by Haley GoetzWhite Girl is a film about agency. It is about power, race, class and sexuality. Most of all, however, it is a strong critique on white privilege and gentrification. Elizabeth Wood, in her first feature-length foray, presents a New York City that many filmmakers know about but choose to overlook. Told through the eyes of Leah (played by Morgan Saylor of Homeland fame), the film is about a high-spirited and sexually liberated college sophomore who has recently moved to the neighborhood of Ridgewood in Queens. When Leah meets Blue (played with great intensity by Brian “Sene” Marc), she sets off on a bittersweet lullaby of a story. Blue was just Leah’s weed hookup, but as the heat of the summer intensifies, their relationship develops. They enter a romantic fling, and Leah brings him to a party one night where he can easily sell large amounts of cocaine (which he sells to help pay for his ailing grandmother). Following this debaucherous party, Blue gets arrested by an undercover cop, and it’s up to Leah to decide what to do.
Wood imbues her intense debut with several thematic undercurrents. Most prominent is the theme of white privilege. Leah is introduced as a girl who doesn’t have to struggle to get by. The only real concern she and her roommate Katie (India Menuez) face is where to get more drugs. Leah doesn’t have any huge ambitions, she doesn’t have a paying job (she is, however, an unpaid intern at a BuzzFeed-esque magazine), and it’s implied that her new Queens apartment is paid for by her parents back in Oklahoma City. When asked by Blue why she left her upper-middle-class home behind to come to New York, Leah nonchalantly replies with a sort of “Why not?” To her, living in a Latino neighborhood on the brink of gentrification is just another fun adventure. She doesn’t realize the struggle Blue and his two friends Nene (Ralph Rodriguez) and Kilo (Anthony Ramos) face on the streets every day as low-income Puerto Rican kids.
Even though Leah is naive of her predicament, she composes herself with utmost confidence. Her power lies in her composure and no more fully does this show than through the variety of sexual encounters Leah has throughout the course of the film. From an office tryst with her boss, Kelly (Justin Bartha), to an intimately provocative dance with Blue in a nightclub, Leah is in full control of her sexuality (until a dark moment toward the end of the film), and boy does she love it. This character Wood constructs is markedly different from most female protagonists in film. Leah is not controlled by sex, nor is it the only thing she strives for in life. Instead, she merely finds it to be another way to have fun.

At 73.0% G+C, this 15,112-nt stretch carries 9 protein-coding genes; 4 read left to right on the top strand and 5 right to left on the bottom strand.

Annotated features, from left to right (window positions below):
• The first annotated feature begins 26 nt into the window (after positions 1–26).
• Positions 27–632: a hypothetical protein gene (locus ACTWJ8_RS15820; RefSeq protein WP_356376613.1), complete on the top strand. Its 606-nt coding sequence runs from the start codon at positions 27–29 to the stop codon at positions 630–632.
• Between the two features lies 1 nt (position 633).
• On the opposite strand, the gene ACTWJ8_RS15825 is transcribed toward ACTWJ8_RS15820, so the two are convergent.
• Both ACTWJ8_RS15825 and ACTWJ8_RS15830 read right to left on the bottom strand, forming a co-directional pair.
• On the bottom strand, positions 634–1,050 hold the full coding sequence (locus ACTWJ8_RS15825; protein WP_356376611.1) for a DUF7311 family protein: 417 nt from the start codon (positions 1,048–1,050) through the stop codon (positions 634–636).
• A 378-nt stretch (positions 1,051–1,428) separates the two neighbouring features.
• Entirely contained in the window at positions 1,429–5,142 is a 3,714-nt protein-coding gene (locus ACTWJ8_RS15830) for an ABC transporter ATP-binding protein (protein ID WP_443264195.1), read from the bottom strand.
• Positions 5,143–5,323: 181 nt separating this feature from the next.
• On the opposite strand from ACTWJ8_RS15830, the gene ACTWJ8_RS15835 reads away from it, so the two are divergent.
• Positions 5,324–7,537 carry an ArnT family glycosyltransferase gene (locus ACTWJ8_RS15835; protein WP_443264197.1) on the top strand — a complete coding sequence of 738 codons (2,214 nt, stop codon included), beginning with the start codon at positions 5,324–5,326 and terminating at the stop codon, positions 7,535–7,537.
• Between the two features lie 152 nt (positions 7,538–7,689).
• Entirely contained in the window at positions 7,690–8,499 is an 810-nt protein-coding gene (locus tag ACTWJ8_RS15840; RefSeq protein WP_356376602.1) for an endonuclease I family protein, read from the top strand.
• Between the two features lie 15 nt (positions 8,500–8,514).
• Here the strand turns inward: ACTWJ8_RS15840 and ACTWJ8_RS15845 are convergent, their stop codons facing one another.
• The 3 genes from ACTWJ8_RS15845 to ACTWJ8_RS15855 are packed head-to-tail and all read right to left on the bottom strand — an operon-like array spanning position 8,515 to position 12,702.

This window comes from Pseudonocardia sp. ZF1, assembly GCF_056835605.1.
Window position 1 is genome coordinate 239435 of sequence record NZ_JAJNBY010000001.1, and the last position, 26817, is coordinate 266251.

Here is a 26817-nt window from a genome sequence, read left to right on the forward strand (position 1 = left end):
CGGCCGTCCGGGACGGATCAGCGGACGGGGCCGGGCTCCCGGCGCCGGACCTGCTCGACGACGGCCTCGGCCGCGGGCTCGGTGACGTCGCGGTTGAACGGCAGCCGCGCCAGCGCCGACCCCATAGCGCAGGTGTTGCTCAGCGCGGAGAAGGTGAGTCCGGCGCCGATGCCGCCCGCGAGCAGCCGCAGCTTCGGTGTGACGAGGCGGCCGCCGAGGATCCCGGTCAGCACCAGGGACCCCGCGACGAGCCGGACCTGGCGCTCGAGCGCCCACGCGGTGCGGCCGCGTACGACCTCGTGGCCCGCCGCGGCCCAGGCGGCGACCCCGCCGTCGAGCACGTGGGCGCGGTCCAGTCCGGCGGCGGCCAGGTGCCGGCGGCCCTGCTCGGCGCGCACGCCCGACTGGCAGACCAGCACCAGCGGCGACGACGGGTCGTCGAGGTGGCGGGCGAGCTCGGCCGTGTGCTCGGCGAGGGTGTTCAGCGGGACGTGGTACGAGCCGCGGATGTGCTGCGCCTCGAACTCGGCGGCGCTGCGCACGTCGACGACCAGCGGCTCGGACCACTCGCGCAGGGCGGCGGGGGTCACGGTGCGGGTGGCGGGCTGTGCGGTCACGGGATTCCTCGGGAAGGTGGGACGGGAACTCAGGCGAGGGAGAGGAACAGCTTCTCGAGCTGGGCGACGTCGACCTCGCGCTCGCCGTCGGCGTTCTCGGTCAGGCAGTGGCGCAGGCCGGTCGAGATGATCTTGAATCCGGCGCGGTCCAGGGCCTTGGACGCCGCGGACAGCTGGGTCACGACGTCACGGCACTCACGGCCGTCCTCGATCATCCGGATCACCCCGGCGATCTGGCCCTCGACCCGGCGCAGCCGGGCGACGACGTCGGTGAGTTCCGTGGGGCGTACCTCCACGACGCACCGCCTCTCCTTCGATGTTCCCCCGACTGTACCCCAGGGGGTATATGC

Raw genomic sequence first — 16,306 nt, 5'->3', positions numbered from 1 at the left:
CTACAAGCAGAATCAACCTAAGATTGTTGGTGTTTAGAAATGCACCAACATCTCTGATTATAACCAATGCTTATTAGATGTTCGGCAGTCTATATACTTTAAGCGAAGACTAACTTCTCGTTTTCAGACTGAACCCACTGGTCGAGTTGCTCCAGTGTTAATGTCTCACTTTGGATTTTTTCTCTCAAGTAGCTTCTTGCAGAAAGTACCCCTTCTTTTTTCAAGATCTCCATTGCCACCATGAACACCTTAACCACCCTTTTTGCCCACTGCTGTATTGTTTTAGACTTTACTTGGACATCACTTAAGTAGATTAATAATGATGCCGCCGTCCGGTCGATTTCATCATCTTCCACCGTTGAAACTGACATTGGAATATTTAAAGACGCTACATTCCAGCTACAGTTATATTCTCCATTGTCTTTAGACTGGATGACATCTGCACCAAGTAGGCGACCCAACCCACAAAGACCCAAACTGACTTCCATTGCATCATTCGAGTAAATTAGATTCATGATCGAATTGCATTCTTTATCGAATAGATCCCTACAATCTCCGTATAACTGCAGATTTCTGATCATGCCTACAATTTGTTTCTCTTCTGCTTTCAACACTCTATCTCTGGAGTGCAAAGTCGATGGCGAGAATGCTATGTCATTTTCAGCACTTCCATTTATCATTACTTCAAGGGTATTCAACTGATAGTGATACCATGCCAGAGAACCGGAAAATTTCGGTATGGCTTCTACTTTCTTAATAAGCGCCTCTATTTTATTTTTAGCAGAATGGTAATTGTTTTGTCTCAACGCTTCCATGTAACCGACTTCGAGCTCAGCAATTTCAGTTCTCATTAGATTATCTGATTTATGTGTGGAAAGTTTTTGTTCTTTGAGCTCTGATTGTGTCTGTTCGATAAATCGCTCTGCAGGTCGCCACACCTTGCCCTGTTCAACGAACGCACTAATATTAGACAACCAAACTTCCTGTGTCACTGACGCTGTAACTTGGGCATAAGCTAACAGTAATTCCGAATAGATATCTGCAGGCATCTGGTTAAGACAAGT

With this debut, Wood already shows a great talent for directing. She has a knack for understanding the inner and outer conflicts of each character she features. Wielding this high level of expertise and insight, Wood is able to construct an extremely intimate portrait of youth gone awry. The cinematographer of White Girl, Michael Simmonds, works with the characters in the same way that Wood wants to — which is to say, most of the film is shot in extreme close-up. While this stylistic choice may become disorienting in any other film, it strongly benefits White Girl. Since the film is a character study, it’s far more useful for it to be shot at close range. The cinematography only heightens the various themes of the film, and it becomes a theme in itself; life should be viewed in close-up, and it should be disorienting, and it should have fast transitions (at times).
Saylor holds this film on her shoulders. It’s easy to feel for her character, as she’s wildly expressive through both her dialogue and her actions. There is never a moment where the camera is not seeing what Leah is doing, but it’s not just Leah that the audience is led to focus on. Many of the film’s emotions are also gleaned from Blue. Here is a kind young man who just happens to be doing the wrong thing at the wrong time. Blue doesn’t want to live the lifestyle that he does, but he doesn’t have much of a choice in the matter. Even though he’s not featured half as much as his romantic interest, the audience feels for Blue just as much as they feel for Leah. The energy of White Girl comes directly from Leah and Blue’s interactions.
Go see this film while it’s still playing, especially if you’re young (but not too young) and looking for adventure. While White Girl deals with very mature and intense themes, it is also energetic, youthful, and yes, even hopeful. Leah learns much about herself and about the world by the end of the film (as a well-written character should), and she’s presented as someone who is just as flawed as anyone else. With captivating performances by two up-and-coming actors and a fierce new directorial vision, White Girl is a film that should remain in the public consciousness for a long time.
4.5 out of 5 stars